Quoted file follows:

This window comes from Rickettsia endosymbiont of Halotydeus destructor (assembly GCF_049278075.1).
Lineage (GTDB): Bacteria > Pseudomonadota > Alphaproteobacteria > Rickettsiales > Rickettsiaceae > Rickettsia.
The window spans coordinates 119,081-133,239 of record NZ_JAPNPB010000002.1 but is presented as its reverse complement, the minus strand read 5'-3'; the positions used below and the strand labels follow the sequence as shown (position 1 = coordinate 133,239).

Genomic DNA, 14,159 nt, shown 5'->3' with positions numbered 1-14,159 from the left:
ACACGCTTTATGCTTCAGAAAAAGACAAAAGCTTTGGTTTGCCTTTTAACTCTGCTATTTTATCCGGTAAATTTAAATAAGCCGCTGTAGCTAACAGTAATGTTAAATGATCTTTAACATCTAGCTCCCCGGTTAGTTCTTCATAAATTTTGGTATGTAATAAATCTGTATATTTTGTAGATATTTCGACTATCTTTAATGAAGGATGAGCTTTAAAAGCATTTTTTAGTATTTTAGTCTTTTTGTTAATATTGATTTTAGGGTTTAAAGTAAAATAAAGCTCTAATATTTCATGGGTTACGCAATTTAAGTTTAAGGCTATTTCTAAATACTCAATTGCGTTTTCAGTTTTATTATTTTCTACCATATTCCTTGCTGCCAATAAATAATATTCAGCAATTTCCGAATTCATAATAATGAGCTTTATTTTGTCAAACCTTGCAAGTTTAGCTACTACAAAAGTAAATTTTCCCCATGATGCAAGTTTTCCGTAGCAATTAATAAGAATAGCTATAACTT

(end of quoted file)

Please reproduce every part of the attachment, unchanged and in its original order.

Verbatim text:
This window comes from Rickettsia endosymbiont of Halotydeus destructor (assembly GCF_049278075.1).
Lineage (GTDB): Bacteria > Pseudomonadota > Alphaproteobacteria > Rickettsiales > Rickettsiaceae > Rickettsia.
The window spans coordinates 119,081-133,239 of record NZ_JAPNPB010000002.1 but is presented as its reverse complement, the minus strand read 5'-3'; the positions used below and the strand labels follow the sequence as shown (position 1 = coordinate 133,239).

Genomic DNA, 14,159 nt, shown 5'->3' with positions numbered 1-14,159 from the left:
ACACGCTTTATGCTTCAGAAAAAGACAAAAGCTTTGGTTTGCCTTTTAACTCTGCTATTTTATCCGGTAAATTTAAATAAGCCGCTGTAGCTAACAGTAATGTTAAATGATCTTTAACATCTAGCTCCCCGGTTAGTTCTTCATAAATTTTGGTATGTAATAAATCTGTATATTTTGTAGATATTTCGACTATCTTTAATGAAGGATGAGCTTTAAAAGCATTTTTTAGTATTTTAGTCTTTTTGTTAATATTGATTTTAGGGTTTAAAGTAAAATAAAGCTCTAATATTTCATGGGTTACGCAATTTAAGTTTAAGGCTATTTCTAAATACTCAATTGCGTTTTCAGTTTTATTATTTTCTACCATATTCCTTGCTGCCAATAAATAATATTCAGCAATTTCCGAATTCATAATAATGAGCTTTATTTTGTCAAACCTTGCAAGTTTAGCTACTACAAAAGTAAATTTTCCCCATGATGCAAGTTTTCCGTAGCAATTAATAAGAATAGCTATAACTT